Routine blood testing in a patient with ebola virus disease may reveal a low platelet count, an initially decreased and then increased white blood cell count, elevated liver transaminase levels, and abnormal clotting often consistent with disseminated intravascular coagulation (eg, prolonged prothrombin time, partial thromboplastin time, bleeding time).
Differential diagnoses include malaria, cholera, and other viral hemorrhagic fevers.
Signs and Symptoms
Signs and symptoms of ebola virus infection start between 2 days to 3 weeks after exposure and include fever, sore throat, myalgias, and headache followed by abdominal pain, vomiting, diarrhea, rash, and decreased liver and renal function. Both internal and external hemorrhage occur. During the 2014-2016 outbreak the incubation period proved to be ~11 days, and 95% of the cases had symptom onset within 21 days after exposure. Death may occur 6-16 days after symptoms appear and is often due to shock from fluid loss or hemorrhage.
As of February 2021 there are two drug treatments approved by the U.S. FDA to treat EVD caused by the Zaire ebolavirus. Inmazeb, approved in October 2020, is a combination of three monoclonal antibodies. The second drug, Ebanga, is a single monoclonal antibody and was approved in December 2020. Monoclonal antibodies (mAbs) are synthetic proteins that perform like natural human antibodies and inhibit viral replication after infection. Inmazeb and Ebanga bind to a glycoprotein on the surface of the ebola virus. This prevents the virus from entering the human host’s cells. Both of these treatments were evaluated in a randomized controlled trial during the 2018-2020 Ebola outbreak in the Democratic Republic of the Congo. Overall survival was much higher for patients receiving either of the two treatments. Neither Inmazeb™ nor Ebanga™ has been evaluated for efficacy against species other than Zaire ebolavirus.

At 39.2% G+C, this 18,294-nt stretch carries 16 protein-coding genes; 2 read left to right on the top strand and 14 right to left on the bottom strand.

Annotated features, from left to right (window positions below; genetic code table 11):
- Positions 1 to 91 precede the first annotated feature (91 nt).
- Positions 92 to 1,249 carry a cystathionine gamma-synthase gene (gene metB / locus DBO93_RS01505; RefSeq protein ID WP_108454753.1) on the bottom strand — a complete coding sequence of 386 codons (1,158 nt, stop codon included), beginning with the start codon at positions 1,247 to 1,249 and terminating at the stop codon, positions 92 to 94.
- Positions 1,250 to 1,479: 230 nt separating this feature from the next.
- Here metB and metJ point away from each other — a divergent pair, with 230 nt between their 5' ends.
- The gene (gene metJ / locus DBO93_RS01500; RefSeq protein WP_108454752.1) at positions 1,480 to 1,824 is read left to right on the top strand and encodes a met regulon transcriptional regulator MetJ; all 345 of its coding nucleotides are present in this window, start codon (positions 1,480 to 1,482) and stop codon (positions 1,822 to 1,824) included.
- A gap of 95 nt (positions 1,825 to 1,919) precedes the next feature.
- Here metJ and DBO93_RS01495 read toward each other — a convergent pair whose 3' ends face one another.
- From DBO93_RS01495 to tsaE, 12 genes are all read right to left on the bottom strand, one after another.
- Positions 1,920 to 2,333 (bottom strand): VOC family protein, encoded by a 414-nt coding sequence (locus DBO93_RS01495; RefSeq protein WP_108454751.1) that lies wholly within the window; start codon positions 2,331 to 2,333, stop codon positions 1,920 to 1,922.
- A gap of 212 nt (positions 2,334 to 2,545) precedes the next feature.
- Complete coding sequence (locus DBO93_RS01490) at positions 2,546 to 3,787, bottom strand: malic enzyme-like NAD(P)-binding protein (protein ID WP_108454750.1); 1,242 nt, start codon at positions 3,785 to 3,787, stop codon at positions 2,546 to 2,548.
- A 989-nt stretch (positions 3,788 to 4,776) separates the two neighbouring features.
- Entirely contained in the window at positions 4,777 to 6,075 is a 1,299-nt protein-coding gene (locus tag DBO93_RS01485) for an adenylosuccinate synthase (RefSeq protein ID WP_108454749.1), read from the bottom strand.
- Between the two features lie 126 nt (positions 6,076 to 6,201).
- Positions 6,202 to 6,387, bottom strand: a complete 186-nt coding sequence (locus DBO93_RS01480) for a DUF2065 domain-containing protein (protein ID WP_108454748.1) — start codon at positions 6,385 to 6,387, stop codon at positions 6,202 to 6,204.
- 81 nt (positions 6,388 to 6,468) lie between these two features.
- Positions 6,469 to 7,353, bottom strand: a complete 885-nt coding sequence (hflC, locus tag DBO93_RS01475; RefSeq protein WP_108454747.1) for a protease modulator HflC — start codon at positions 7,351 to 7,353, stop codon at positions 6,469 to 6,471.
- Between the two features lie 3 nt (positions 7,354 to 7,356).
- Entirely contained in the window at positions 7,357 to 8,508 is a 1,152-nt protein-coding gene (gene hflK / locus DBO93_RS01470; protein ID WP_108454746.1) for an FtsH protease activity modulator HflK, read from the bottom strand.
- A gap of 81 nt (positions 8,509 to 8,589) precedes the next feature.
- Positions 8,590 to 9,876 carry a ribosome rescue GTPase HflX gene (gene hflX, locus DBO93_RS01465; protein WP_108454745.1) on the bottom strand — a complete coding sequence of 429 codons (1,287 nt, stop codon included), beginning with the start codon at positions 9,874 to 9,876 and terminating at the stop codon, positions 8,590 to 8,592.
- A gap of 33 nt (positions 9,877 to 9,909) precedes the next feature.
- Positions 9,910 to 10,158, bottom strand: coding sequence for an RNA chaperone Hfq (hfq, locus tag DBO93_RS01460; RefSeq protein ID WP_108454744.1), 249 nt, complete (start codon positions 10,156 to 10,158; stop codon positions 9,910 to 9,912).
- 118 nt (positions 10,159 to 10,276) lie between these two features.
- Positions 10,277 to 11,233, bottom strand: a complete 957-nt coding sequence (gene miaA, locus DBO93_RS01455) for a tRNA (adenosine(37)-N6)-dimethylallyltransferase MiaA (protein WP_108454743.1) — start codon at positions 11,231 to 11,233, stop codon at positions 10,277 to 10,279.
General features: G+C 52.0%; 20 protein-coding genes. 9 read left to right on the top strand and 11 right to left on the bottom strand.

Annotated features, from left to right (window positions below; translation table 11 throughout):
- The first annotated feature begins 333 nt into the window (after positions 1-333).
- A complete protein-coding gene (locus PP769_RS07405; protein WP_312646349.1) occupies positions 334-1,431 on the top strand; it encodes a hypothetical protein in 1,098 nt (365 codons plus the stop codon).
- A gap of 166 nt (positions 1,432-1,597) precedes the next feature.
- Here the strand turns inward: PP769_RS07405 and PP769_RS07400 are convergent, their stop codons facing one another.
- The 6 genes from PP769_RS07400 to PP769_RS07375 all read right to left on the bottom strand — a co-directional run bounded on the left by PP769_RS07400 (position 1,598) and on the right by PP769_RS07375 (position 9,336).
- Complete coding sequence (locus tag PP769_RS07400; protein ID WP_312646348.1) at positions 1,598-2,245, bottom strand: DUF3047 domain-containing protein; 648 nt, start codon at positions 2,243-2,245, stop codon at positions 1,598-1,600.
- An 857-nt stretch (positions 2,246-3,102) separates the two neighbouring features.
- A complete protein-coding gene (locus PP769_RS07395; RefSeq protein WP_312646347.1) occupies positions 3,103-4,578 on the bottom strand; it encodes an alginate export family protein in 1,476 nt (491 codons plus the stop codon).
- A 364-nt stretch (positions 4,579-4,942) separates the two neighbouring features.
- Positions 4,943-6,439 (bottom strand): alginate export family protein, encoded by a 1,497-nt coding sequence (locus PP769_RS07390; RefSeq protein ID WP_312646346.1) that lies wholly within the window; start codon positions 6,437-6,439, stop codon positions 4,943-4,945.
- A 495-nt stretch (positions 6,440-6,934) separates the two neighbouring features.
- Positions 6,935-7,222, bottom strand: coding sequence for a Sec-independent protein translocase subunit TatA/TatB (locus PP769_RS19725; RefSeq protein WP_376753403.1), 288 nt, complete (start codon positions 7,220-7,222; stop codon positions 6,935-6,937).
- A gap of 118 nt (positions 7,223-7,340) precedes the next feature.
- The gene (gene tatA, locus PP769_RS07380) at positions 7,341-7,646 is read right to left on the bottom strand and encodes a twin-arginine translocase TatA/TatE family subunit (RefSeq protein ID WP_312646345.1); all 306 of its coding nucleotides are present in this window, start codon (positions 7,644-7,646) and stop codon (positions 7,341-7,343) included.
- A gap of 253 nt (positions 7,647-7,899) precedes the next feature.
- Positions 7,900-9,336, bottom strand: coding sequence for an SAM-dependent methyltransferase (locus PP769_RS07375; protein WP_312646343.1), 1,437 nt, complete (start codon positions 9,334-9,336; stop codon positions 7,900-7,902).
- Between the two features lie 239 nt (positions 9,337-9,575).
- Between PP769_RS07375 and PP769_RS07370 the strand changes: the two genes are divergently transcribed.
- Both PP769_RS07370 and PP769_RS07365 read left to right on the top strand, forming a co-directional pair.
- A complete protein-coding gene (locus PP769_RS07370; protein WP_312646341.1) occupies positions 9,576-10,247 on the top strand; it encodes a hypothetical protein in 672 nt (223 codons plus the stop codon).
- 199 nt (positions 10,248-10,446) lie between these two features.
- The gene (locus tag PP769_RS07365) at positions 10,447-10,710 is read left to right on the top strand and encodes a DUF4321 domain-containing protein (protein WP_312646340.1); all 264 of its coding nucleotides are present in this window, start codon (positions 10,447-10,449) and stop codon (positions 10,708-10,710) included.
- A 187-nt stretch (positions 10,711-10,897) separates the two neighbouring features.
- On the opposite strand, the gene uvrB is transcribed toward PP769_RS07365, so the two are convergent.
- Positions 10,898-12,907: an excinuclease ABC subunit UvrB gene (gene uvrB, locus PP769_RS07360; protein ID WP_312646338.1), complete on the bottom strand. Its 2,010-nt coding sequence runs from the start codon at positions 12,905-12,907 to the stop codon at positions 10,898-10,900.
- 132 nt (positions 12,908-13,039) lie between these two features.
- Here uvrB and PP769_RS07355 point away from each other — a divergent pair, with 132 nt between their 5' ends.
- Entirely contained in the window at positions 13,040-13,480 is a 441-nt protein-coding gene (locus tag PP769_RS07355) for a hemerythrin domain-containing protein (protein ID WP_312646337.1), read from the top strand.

Adapted from Ebola Virus Disease. Therapeutics. Centers for Disease Control and Prevention, National Center for Emerging and Zoonotic Infectious Diseases (NCEZID), Division of High-Consequence Pathogens and Pathology (DHCPP), Viral Special Pathogens Branch (VSPB). February 26, 2021
Survival is also improved by early supportive care with rehydration and symptomatic supportive treatment. These measures may include management of pain, nausea, fever, and anxiety, as well as rehydration via the oral or intravenous route. Blood products such as packed red blood cells, platelets, or fresh frozen plasma may also be used. Other regulators of coagulation have also been tried; these include heparin to prevent disseminated intravascular coagulation and clotting factors to decrease bleeding. Antimalarial medications and antibiotics are often used before the diagnosis is confirmed, although there is no evidence to suggest such treatment is helpful.